There was a hill on the way back where I closed up on a big group, but they got to the top and dissapeared. I spent the rest of the race wondering if I’d catch them – which I did just coming towards the end. The course was slightly short (38km?) – if it’d been full lenght I would have passed them, but as it was I was about halfway through by the end of the bike section.

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Photo credit to NiceTri events.

Strava link

I’d come 2nd on the bike second, 15 seconds down on the fastest. I’d moved up to 12th position by time overall by this point.

I got off the bike with no trauma, managed a fast transition, including picking up a gel, and was off.

Although… running off of the bike is odd, and not helped by the fact that I haven’t done any ‘brick’ training, where you focus on doing this. The first part of the course is out and back over a damn, so is nice and flat, and had a beautiful view down over a flower filled meadow, where you could see the top half of people whizzing by on the bike leg! I, however, was being repeatedly passed by other athletes. I did think that this was going to feel like a looooong run. I thought I must be going very slowly, but was seeing 3:40 to 3:50 per km on my watch. Given my recent leg problems, I was aiming at 4:00km pace, so it was worrying to be being passed so easily!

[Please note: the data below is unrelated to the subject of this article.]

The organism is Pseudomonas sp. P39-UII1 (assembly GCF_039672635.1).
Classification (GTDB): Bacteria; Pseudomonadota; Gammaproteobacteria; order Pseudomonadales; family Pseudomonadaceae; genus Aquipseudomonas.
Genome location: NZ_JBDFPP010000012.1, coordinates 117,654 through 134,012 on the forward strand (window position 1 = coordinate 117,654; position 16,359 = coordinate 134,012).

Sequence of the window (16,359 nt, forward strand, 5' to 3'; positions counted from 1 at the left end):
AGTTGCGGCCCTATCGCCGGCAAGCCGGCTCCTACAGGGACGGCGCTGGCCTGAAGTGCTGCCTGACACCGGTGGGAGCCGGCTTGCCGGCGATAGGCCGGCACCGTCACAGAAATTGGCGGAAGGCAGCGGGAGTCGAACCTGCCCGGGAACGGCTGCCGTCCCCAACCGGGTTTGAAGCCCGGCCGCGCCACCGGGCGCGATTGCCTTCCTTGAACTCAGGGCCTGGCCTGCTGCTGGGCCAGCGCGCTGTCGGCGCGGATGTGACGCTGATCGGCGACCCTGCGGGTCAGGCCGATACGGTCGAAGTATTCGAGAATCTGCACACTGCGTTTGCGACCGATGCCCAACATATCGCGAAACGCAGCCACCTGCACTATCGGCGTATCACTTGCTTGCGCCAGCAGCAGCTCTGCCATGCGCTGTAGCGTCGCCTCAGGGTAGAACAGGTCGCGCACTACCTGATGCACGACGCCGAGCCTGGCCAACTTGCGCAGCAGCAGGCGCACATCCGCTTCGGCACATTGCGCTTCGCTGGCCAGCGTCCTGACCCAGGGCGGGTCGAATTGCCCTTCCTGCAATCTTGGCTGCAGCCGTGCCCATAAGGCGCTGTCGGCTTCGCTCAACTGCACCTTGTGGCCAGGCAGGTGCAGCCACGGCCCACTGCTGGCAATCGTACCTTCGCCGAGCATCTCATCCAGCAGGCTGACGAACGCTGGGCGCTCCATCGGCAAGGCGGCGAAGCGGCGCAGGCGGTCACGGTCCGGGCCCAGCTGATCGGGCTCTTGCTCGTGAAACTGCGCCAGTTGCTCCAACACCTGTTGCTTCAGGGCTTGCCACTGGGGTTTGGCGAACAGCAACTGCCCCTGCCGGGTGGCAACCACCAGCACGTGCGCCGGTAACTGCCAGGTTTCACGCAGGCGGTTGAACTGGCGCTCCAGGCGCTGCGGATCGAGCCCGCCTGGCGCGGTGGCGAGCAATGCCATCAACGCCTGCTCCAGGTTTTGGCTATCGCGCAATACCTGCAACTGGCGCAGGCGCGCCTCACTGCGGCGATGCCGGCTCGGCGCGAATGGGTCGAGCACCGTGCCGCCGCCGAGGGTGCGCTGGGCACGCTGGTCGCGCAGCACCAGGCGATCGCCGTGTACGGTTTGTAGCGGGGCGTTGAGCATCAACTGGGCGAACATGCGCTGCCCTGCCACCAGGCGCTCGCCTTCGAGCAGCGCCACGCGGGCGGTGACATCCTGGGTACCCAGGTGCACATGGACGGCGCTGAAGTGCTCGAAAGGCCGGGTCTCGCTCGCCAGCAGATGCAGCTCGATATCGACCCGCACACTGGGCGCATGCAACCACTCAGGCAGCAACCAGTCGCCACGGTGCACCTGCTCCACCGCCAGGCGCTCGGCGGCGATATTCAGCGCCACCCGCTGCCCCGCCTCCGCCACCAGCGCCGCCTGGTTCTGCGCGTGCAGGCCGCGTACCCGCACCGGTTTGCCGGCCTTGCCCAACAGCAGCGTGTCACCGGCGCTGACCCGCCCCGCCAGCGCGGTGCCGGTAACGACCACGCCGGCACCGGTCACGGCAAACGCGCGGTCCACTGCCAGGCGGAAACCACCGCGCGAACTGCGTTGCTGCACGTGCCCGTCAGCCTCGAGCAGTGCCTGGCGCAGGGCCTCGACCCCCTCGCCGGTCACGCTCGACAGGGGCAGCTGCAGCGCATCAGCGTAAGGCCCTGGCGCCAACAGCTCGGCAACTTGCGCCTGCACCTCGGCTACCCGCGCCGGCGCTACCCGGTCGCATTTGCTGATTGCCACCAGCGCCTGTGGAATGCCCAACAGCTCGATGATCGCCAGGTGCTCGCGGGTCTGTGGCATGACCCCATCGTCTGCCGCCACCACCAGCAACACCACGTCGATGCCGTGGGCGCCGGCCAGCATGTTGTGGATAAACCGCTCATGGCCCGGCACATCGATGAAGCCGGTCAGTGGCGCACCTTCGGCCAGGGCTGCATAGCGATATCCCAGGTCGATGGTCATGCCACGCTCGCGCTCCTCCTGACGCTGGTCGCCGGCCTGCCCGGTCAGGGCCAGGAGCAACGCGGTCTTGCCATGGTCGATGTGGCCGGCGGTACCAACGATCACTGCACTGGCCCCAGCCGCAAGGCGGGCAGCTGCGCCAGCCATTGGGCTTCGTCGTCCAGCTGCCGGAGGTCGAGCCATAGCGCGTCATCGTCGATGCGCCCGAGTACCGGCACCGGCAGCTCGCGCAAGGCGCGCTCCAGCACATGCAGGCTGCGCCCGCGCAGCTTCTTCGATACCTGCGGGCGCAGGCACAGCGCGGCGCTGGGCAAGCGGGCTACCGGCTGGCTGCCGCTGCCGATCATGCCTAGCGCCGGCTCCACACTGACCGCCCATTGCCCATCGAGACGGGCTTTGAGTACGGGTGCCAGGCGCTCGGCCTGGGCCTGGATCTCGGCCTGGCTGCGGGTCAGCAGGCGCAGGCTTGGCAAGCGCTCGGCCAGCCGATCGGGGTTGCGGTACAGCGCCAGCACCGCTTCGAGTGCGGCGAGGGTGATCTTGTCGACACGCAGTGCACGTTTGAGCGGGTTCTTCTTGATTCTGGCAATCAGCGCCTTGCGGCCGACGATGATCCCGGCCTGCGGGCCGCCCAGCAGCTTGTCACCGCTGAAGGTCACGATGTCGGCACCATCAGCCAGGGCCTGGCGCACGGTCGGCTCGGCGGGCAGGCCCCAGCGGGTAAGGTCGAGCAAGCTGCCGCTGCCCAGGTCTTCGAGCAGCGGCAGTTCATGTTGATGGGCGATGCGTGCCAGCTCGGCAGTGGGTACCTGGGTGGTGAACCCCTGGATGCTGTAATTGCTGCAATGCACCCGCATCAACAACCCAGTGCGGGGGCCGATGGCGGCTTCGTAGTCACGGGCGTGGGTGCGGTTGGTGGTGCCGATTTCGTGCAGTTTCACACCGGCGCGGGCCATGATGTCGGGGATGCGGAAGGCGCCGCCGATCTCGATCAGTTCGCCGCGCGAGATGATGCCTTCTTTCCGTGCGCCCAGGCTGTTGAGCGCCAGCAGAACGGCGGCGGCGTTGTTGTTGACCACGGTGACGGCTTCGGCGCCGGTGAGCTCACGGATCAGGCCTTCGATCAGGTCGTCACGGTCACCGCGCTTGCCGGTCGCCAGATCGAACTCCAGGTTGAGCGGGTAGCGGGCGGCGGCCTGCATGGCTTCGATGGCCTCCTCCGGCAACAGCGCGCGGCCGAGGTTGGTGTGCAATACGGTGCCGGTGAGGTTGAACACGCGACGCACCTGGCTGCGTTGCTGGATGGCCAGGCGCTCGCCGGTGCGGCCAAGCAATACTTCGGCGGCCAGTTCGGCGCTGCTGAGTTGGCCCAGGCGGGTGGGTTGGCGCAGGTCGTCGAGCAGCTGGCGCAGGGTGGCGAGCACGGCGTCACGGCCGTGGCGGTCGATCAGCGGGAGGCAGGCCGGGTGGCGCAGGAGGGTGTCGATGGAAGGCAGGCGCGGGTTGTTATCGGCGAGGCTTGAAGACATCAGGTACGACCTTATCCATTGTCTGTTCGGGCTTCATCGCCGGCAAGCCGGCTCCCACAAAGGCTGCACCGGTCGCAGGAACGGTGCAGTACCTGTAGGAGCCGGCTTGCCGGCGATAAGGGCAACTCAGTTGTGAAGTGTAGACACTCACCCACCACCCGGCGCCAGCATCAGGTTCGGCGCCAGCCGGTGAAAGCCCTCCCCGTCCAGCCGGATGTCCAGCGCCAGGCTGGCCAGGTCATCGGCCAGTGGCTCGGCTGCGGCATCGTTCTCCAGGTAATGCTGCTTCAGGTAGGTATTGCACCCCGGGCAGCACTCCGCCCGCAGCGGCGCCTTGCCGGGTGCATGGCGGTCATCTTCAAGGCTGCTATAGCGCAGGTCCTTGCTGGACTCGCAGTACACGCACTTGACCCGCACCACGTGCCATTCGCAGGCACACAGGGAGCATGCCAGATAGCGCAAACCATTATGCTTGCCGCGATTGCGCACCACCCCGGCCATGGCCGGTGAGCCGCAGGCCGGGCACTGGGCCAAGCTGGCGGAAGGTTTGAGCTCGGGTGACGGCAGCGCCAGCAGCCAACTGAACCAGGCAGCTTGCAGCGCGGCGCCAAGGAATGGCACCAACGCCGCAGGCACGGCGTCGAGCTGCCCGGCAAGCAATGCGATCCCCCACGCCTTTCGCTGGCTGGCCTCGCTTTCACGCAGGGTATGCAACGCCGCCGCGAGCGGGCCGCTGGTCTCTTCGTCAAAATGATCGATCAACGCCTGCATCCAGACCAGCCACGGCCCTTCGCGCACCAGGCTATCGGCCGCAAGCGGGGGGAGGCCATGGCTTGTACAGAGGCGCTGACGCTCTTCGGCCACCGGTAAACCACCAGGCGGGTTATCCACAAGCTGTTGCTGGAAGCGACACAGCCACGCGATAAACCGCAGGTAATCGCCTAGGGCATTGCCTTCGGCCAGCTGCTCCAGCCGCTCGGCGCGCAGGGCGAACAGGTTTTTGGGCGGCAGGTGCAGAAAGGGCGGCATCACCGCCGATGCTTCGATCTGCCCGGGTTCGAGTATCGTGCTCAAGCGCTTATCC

Fortunately the others seemed to slow down, and running bacame to feel more normal to me, so I stopped losing places, except to the occasional good runner that came past. None of my injuries seemed to be flaring up, although my calves began to feel tight at about 5km in, and I was beginning to feel pretty hot in my compression top/tri suit combo.

The second part of the course goes round the lake and involves lots of short gentle hills up and down. None felt too taxing, but they certainly mad it hard to keep the pace constant or fast! I was doing a fair amount of watch watching hoping to get under 40 minutes for the 10km, and also, since there was another out and back section, number watching trying to work out who was in my age group.